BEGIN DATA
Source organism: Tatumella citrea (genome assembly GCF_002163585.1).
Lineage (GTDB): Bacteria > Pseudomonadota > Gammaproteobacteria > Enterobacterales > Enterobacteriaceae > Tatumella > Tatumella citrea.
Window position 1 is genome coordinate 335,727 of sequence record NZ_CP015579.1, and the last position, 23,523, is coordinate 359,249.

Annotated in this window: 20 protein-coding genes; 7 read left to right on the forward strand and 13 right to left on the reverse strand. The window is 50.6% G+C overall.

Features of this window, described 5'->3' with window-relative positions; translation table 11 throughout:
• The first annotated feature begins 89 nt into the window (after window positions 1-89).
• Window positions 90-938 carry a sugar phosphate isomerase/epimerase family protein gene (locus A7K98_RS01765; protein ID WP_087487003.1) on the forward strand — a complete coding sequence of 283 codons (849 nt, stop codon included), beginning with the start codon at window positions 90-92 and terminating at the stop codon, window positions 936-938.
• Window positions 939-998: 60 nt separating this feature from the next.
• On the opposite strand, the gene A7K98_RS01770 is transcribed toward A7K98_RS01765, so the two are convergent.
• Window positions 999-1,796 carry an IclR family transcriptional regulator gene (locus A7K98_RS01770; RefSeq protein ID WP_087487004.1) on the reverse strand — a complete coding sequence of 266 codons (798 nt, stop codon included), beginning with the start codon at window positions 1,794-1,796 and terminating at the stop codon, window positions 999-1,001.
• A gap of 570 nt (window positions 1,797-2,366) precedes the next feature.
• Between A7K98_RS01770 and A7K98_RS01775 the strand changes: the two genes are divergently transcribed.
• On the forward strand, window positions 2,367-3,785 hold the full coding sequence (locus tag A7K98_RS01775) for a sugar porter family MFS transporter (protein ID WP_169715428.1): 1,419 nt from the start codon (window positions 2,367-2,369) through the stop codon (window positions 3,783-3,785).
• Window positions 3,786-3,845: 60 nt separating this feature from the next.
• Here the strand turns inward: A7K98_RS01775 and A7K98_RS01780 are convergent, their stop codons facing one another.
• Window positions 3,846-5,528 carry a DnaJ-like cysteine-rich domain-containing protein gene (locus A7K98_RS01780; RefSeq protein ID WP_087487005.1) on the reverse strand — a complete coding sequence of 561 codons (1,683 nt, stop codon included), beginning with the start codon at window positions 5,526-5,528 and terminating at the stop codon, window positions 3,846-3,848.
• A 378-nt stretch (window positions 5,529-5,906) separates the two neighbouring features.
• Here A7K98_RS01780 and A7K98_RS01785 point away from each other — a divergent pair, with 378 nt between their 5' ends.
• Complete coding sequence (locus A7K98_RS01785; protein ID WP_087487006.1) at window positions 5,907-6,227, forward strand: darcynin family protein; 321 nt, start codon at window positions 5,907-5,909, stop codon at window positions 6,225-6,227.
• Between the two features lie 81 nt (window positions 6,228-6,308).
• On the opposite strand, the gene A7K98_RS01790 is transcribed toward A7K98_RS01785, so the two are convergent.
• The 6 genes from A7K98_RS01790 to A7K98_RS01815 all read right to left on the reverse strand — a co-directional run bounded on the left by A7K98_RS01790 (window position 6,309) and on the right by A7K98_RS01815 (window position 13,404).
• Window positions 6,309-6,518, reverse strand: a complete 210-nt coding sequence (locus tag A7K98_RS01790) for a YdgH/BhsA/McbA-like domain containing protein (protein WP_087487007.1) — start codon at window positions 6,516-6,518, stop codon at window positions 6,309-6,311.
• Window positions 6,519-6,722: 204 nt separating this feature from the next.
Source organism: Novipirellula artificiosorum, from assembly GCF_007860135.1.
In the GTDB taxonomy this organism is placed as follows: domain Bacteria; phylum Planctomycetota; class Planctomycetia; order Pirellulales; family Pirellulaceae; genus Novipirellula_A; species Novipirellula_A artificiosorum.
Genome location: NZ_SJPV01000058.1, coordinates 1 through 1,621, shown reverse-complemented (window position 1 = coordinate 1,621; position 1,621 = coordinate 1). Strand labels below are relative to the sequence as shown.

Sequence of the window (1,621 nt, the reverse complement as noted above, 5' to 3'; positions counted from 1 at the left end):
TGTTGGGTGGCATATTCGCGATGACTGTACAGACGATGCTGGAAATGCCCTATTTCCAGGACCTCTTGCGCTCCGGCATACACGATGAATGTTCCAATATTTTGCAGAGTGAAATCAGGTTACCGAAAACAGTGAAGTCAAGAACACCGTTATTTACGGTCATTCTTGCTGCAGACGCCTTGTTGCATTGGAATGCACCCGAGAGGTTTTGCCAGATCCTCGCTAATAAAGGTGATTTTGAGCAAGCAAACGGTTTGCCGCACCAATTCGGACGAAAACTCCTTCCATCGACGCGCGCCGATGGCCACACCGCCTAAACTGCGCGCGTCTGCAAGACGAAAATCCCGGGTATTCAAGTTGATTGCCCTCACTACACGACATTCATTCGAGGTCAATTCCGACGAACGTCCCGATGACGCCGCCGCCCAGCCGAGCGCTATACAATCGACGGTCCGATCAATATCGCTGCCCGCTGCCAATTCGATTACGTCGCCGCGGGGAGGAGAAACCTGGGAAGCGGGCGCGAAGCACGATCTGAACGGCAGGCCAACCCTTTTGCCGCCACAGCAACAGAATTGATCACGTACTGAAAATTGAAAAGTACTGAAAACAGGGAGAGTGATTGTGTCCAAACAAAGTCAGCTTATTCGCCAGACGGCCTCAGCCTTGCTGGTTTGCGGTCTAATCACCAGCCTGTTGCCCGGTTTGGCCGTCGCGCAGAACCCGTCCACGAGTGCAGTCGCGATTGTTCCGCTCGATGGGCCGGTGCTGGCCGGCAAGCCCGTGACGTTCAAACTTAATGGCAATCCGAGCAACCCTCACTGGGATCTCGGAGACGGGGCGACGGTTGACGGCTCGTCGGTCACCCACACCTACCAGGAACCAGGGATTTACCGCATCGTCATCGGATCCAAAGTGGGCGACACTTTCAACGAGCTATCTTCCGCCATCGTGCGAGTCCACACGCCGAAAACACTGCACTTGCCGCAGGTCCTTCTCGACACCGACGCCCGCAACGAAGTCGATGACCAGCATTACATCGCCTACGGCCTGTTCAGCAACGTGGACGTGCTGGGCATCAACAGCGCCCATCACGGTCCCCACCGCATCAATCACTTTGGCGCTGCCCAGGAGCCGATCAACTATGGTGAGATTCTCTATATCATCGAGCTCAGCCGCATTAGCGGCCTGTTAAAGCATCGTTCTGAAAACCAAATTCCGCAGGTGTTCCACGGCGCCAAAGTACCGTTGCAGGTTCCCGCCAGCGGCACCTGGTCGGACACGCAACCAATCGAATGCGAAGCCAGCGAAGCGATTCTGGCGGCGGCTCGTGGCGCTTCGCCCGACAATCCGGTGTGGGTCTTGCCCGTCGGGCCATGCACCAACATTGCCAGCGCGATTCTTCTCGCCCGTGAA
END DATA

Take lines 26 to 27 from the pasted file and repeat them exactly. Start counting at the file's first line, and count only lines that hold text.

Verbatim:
In the GTDB taxonomy this organism is placed as follows: domain Bacteria; phylum Planctomycetota; class Planctomycetia; order Pirellulales; family Pirellulaceae; genus Novipirellula_A; species Novipirellula_A artificiosorum.
Genome location: NZ_SJPV01000058.1, coordinates 1 through 1,621, shown reverse-complemented (window position 1 = coordinate 1,621; position 1,621 = coordinate 1). Strand labels below are relative to the sequence as shown.